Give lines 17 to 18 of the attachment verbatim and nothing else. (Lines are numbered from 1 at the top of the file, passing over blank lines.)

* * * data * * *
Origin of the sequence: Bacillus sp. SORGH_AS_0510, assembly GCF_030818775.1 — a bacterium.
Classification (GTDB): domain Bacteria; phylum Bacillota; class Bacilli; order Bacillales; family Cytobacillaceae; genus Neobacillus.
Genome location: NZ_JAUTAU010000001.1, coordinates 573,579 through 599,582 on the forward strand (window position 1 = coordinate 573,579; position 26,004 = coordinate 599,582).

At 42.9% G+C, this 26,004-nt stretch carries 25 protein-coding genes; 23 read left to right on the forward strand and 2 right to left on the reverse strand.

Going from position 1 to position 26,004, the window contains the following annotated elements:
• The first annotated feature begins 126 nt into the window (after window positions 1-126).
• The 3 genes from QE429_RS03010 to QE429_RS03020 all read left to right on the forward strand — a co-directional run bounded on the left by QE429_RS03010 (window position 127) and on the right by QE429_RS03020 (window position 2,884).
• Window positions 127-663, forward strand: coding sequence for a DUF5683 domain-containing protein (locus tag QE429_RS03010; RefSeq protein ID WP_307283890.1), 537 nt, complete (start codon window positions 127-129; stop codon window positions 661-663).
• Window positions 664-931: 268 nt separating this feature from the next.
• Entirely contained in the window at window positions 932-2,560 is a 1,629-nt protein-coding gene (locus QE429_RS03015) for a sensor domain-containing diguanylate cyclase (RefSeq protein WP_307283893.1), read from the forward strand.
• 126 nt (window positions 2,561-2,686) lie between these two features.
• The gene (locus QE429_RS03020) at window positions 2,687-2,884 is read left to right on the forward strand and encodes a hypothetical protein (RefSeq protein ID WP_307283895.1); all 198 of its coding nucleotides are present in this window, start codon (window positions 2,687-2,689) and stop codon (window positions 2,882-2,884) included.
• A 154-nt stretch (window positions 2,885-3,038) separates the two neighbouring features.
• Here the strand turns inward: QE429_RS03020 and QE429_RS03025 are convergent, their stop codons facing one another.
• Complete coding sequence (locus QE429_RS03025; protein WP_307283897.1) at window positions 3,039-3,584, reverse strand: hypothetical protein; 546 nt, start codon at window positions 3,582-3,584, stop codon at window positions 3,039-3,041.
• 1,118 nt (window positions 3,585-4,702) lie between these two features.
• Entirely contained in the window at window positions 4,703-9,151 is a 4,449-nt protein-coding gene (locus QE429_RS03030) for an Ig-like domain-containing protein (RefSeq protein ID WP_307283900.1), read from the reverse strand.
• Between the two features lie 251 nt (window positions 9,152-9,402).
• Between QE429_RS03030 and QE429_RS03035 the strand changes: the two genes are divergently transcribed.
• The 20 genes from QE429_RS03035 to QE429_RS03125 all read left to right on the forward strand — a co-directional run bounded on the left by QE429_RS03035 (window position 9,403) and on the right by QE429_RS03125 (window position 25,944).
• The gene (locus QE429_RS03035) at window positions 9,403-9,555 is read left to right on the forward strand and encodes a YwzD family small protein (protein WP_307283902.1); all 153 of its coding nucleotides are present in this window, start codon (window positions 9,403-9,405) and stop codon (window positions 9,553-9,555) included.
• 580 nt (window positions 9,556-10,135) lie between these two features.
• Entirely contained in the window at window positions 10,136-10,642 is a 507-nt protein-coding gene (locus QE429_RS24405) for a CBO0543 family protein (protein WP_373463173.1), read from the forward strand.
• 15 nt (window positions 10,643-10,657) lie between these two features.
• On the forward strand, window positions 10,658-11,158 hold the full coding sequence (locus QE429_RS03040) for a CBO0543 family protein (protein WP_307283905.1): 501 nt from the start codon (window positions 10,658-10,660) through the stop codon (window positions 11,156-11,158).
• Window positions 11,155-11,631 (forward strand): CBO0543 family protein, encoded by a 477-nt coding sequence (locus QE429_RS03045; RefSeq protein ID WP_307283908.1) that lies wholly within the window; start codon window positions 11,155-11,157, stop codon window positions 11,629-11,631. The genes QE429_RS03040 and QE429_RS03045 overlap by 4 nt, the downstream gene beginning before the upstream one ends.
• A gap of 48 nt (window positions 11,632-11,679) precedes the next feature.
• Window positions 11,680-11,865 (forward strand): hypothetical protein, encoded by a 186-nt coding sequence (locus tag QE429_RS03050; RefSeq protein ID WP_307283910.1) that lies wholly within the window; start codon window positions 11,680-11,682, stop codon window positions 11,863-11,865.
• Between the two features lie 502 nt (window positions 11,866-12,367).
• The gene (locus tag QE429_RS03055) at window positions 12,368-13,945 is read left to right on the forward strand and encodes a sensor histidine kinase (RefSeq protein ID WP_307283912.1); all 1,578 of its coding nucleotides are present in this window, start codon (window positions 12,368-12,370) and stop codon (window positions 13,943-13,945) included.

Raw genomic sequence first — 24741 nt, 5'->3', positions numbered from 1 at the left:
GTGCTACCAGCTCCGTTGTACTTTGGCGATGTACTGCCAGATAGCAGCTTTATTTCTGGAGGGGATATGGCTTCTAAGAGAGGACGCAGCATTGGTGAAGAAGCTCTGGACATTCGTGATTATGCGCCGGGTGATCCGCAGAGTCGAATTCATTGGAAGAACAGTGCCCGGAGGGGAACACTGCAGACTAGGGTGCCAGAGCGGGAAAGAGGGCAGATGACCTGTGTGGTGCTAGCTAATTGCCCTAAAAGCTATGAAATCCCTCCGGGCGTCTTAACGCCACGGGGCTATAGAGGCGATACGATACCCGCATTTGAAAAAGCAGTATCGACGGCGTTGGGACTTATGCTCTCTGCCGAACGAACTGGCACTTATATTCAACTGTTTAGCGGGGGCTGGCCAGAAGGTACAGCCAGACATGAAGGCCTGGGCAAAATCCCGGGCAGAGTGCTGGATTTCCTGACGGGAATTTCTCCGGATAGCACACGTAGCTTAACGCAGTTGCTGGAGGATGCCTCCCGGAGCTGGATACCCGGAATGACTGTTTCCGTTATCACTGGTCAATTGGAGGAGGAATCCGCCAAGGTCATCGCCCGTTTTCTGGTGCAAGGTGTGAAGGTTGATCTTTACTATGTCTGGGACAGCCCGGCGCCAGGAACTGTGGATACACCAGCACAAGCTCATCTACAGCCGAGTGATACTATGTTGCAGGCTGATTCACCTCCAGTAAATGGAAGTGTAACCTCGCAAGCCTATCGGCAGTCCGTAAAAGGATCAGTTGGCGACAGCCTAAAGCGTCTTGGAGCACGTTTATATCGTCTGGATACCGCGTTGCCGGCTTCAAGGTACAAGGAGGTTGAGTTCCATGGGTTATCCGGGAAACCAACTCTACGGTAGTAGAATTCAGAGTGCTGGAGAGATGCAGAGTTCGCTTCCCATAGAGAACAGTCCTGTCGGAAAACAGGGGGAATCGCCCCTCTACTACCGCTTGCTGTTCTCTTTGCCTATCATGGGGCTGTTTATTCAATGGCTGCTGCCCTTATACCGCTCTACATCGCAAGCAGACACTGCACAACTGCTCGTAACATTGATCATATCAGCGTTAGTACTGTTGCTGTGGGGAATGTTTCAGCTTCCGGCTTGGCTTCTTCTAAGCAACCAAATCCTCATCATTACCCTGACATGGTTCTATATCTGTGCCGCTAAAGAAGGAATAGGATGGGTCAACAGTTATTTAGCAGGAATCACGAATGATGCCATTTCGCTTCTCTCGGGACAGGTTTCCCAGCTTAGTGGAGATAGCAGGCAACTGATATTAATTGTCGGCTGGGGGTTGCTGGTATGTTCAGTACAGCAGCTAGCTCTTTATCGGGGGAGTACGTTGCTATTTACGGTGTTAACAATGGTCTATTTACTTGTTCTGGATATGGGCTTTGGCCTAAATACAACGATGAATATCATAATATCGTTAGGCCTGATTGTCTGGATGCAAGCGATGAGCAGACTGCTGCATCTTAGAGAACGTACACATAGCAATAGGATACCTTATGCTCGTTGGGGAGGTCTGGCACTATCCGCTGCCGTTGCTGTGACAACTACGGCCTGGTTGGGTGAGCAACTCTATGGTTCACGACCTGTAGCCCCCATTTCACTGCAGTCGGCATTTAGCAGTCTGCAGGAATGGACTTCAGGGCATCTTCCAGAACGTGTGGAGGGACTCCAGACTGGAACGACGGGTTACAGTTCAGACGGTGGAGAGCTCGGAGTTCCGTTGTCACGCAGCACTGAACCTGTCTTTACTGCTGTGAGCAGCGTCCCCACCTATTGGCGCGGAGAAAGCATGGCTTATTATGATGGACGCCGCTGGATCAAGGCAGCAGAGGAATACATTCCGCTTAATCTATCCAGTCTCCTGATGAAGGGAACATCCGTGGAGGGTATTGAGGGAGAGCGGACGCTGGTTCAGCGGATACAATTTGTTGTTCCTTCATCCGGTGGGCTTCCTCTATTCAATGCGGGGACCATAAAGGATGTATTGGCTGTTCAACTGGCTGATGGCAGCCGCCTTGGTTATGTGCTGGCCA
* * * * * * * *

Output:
• Entirely contained in the window at window positions 4,703-9,151 is a 4,449-nt protein-coding gene (locus QE429_RS03030) for an Ig-like domain-containing protein (RefSeq protein ID WP_307283900.1), read from the reverse strand.
• Between the two features lie 251 nt (window positions 9,152-9,402).